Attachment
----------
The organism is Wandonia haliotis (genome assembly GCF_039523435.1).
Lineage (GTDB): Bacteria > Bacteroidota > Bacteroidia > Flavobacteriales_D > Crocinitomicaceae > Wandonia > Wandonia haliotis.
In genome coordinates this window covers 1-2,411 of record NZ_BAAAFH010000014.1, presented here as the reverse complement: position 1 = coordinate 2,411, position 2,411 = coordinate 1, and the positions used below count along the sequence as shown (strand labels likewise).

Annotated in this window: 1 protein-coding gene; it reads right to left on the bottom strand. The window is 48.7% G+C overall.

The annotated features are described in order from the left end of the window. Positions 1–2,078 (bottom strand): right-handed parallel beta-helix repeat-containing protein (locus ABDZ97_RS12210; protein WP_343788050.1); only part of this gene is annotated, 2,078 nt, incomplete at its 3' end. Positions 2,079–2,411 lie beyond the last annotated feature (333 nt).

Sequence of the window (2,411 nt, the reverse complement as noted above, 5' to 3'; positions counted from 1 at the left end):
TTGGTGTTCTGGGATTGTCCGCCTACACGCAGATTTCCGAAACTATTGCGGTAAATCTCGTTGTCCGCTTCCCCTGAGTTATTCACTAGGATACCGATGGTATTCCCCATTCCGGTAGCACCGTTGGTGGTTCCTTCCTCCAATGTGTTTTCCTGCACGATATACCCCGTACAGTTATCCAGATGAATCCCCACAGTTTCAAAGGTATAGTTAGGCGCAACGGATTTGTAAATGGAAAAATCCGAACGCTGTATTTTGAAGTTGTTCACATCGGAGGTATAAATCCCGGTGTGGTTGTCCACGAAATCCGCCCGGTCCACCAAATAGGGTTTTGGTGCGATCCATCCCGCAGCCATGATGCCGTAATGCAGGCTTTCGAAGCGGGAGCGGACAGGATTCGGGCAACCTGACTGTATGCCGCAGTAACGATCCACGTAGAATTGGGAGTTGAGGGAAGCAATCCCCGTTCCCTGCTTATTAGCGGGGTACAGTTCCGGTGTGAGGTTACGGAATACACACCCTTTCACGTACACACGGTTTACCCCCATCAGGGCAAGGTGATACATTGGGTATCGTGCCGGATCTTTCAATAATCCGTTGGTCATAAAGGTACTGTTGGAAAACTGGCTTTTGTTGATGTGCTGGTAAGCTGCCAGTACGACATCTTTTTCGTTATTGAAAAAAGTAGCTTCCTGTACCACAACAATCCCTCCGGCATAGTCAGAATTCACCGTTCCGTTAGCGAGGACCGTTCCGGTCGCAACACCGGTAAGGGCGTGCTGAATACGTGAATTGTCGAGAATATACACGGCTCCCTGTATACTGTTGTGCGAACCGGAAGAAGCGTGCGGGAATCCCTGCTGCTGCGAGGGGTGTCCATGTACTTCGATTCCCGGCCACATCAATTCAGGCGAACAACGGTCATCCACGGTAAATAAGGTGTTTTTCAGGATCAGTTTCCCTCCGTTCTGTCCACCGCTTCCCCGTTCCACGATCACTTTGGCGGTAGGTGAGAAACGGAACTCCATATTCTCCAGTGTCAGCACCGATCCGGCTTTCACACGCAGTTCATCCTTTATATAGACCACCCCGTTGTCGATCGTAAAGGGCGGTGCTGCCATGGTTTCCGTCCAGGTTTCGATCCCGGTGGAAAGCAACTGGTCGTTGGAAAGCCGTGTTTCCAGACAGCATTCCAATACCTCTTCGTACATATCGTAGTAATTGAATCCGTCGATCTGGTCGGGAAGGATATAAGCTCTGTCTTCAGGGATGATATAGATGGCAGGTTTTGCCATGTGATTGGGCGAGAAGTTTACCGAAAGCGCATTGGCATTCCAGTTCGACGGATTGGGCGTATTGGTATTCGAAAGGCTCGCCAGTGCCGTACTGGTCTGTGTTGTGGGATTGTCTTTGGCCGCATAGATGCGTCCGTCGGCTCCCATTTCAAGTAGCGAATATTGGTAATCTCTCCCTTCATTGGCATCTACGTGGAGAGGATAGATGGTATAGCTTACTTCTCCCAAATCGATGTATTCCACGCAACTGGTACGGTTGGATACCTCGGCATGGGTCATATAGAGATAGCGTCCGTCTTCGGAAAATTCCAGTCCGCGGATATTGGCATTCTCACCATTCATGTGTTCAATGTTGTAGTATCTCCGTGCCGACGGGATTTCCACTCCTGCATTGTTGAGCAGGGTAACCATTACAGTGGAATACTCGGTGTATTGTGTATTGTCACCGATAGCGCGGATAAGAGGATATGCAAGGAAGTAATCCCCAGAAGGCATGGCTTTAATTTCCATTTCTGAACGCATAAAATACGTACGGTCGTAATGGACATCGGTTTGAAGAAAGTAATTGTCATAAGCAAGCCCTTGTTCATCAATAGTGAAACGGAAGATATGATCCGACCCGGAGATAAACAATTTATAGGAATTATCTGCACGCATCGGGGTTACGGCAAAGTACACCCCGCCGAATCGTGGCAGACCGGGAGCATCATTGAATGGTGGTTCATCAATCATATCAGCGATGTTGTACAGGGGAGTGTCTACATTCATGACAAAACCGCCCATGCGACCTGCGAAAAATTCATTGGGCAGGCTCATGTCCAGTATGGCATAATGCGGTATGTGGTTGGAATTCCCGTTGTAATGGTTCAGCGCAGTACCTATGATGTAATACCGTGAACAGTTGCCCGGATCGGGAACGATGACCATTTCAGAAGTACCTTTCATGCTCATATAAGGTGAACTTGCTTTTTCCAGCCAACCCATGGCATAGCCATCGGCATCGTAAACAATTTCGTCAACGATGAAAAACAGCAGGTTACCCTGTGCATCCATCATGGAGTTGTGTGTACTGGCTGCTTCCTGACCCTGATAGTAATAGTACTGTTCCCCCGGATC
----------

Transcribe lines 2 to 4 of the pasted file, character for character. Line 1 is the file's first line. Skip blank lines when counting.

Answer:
Lineage (GTDB): Bacteria > Bacteroidota > Bacteroidia > Flavobacteriales_D > Crocinitomicaceae > Wandonia > Wandonia haliotis.
In genome coordinates this window covers 1-2,411 of record NZ_BAAAFH010000014.1, presented here as the reverse complement: position 1 = coordinate 2,411, position 2,411 = coordinate 1, and the positions used below count along the sequence as shown (strand labels likewise).

Annotated in this window: 1 protein-coding gene; it reads right to left on the bottom strand. The window is 48.7% G+C overall.